My New Years Resolution: 1 Peter 3:15
                    Omniscient without man's qualification. John 1:3 "Nothing"
                    Colossians 1:17 "Nothing" John 15:5 "Nothing"
                    Mighty, ALL mighty (omnipotent). Revelation 1:8
                    No possible limitation Isaiah 40:25 Joshua 24:15
                    Infinite (Omnipresent) Psalm 145:3 Hebrews 4:13

                    ? Yep

                    Now to Him who is able to do exceeding abundantly above all that we ask or think... Amen. -Ephesians 3:20 & 21

                    ... when I became an adult, I set aside childish ways. Titus 3:10 Ephesians 4:29-32; 5:11

                    Separation of church and State is not atheism "We hold these truths to be self-evident, that all men are created equal, that they are endowed by their Creator with certain unalienable Rights..."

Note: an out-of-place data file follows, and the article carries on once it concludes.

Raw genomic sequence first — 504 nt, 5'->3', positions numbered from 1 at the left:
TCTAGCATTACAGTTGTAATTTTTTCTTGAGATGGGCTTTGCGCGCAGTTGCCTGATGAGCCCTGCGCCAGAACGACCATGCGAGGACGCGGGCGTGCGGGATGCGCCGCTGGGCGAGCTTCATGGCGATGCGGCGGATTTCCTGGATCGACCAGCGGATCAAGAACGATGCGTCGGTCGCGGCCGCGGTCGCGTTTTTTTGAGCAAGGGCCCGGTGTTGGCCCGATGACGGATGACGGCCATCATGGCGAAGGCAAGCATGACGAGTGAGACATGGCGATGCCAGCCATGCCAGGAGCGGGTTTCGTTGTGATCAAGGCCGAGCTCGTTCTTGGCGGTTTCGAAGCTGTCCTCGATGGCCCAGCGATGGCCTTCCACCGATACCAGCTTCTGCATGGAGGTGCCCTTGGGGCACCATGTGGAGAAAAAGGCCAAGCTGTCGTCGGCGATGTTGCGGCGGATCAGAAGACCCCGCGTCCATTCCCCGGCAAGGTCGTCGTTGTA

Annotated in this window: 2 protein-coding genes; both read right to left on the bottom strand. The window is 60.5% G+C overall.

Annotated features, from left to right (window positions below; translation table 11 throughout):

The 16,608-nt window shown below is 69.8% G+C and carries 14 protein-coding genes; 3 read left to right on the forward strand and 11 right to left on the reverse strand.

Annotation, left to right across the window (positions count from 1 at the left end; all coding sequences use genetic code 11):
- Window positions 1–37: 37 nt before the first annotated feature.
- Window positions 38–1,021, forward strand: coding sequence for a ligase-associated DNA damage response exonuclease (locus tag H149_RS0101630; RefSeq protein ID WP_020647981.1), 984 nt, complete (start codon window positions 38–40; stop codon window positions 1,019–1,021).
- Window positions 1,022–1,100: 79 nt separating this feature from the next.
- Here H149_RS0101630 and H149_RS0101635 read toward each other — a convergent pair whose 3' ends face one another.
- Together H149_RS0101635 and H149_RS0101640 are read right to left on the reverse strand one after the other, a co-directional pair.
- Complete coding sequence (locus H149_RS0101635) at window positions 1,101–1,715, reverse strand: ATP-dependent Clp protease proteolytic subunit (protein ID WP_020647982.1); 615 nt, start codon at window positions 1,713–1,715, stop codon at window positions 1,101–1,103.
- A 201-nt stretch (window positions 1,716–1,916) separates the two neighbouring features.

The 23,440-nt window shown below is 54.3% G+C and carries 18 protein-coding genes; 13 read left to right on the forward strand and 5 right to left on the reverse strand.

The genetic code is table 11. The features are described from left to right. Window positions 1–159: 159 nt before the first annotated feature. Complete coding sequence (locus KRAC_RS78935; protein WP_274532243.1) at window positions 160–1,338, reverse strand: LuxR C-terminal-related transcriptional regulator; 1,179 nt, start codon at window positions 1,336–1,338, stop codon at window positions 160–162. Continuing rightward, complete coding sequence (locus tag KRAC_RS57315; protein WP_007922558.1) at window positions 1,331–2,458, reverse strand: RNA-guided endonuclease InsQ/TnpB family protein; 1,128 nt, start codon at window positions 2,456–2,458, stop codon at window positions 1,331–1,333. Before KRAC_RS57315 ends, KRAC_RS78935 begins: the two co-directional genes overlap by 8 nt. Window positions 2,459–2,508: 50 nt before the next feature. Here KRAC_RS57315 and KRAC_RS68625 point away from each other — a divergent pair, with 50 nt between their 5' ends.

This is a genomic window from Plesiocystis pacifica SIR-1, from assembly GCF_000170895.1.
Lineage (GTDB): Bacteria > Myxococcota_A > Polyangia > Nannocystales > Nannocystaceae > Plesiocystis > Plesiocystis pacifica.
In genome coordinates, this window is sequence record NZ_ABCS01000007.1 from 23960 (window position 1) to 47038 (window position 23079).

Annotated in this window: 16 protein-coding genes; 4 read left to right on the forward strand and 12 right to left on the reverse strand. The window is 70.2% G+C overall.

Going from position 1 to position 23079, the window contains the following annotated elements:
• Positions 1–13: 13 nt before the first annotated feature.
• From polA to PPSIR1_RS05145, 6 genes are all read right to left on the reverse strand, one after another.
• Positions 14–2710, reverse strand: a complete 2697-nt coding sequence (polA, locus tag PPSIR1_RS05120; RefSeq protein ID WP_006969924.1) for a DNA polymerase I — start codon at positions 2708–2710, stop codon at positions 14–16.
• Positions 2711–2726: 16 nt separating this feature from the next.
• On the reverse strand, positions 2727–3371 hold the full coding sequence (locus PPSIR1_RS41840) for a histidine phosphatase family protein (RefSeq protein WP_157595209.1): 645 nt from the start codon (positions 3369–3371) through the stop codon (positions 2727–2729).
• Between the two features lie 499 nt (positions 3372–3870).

Comment


                    • Originally posted by Lon View Post
                      Hi Knight,

                      might be a good time for part 3 as there has been nothing really since Muz's August 8 entry.

                      It just seems like a good place to start again for bandwidth considerations and timing.
                      Yeah... I have been thinking about that as well.

                      I will try to set that up today.
                      Also be sure to.... Join TOL on Facebook | Follow TOL on Twitter
                      TOL Newbies CLICK HERE or....upgrade your TOL today!

                      Comment


                      • Open Theism part 3.
                        Also be sure to.... Join TOL on Facebook | Follow TOL on Twitter
                        TOL Newbies CLICK HERE or....upgrade your TOL today!

                        Comment


                        • Open Theism part 3.
                          Also be sure to.... Join TOL on Facebook | Follow TOL on Twitter
                          TOL Newbies CLICK HERE or....upgrade your TOL today!

                          Comment